While Google takes on the role of trailblazer in Nevada, there are questions that surround the technology behind their driverless car. The questions aren’t about whether or not the technology will work but rather around who will actually allow themselves to be driven around.
There’s an obvious demographic, of course. Those with disabilities such as Steve Mahan can be empowered by the mobility and freedom that a driverless car has to offer him. Will anyone who isn’t needing the use of driverless cars actually buy these in the future?
Yes. In fact, there’s a very strong contingent particularly within the youths of America who would either definitely buy one or consider it. This infographic from TechnoBuffalo comes to us via Shreveport Chevrolet and breaks down the different types of people who will consider it and other forms of automated driving assistance.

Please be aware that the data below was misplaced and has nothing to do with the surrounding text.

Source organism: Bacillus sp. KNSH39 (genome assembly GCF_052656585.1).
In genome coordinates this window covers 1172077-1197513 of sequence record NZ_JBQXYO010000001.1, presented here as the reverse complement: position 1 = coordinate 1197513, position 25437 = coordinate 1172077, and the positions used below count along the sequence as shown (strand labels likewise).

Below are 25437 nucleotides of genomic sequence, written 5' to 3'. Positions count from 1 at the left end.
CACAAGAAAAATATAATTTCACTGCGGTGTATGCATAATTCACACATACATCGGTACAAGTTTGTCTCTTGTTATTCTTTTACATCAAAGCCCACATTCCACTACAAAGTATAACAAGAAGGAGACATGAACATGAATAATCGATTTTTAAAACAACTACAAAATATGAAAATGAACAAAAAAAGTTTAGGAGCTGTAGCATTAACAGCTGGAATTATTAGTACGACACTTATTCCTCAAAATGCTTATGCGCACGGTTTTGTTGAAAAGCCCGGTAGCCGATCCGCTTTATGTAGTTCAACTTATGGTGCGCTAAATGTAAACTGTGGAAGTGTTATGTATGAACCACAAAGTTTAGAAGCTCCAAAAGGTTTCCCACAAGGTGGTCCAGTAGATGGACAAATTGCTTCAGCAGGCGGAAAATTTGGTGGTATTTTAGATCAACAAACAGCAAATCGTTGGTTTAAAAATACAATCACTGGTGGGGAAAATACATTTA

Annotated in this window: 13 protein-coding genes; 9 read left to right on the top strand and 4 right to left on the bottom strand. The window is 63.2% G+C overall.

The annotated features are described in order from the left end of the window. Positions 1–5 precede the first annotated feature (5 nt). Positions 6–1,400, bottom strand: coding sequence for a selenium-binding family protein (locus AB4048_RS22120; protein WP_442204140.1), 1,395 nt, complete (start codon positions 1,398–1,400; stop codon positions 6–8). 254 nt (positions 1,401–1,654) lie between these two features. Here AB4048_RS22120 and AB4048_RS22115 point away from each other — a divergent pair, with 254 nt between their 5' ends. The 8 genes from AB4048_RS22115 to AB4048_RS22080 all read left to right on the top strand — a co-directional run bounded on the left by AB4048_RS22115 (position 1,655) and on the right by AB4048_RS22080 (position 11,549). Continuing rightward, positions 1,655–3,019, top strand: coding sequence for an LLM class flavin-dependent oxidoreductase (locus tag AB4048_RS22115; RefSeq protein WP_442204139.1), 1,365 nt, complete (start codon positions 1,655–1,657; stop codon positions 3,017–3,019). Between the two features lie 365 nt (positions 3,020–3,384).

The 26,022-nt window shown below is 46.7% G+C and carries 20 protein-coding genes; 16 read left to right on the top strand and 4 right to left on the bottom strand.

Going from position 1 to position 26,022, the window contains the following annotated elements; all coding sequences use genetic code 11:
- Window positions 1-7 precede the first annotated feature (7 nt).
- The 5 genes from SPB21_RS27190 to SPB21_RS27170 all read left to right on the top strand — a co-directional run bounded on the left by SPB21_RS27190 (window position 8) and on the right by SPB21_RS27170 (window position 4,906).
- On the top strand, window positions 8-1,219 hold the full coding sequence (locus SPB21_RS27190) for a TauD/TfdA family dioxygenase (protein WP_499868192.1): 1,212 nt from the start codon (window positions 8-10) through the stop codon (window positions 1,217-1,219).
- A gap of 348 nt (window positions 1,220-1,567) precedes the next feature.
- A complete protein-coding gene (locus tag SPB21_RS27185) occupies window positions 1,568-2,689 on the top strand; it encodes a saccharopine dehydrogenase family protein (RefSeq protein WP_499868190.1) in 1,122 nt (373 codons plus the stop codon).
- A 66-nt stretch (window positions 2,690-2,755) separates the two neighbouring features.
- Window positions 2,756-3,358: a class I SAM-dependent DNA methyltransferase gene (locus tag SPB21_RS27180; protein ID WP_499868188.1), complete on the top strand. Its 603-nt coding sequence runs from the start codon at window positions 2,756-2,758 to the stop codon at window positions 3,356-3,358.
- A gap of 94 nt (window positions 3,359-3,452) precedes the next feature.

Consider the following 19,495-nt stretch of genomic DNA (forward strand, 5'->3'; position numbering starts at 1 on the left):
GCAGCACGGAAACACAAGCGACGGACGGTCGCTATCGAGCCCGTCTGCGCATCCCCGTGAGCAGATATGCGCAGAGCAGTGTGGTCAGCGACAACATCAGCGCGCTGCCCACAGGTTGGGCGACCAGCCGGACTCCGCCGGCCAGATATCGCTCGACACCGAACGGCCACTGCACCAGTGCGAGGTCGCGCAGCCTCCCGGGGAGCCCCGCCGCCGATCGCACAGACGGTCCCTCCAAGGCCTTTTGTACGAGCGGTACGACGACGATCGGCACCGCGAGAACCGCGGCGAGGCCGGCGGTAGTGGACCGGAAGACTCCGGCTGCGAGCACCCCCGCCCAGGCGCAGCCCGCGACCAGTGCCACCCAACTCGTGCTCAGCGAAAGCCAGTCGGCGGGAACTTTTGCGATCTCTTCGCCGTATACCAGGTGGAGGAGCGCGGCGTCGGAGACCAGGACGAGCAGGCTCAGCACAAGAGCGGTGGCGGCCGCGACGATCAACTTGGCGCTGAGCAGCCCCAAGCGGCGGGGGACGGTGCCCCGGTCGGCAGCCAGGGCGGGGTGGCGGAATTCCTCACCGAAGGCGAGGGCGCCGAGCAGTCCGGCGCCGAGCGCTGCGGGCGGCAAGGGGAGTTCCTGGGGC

- Driverless Cars Legalized in Nevada (reason.com)
- Nevada Finally Lets Google’s Driverless Cars Loose (gizmodo.com.au)
- Google driverless cars prompt robo safety worries (slashgear.com)
- Google’s driverless cars get a license in Nevada (geek.com)
- Google driverless cars still require double drivers (slashgear.com)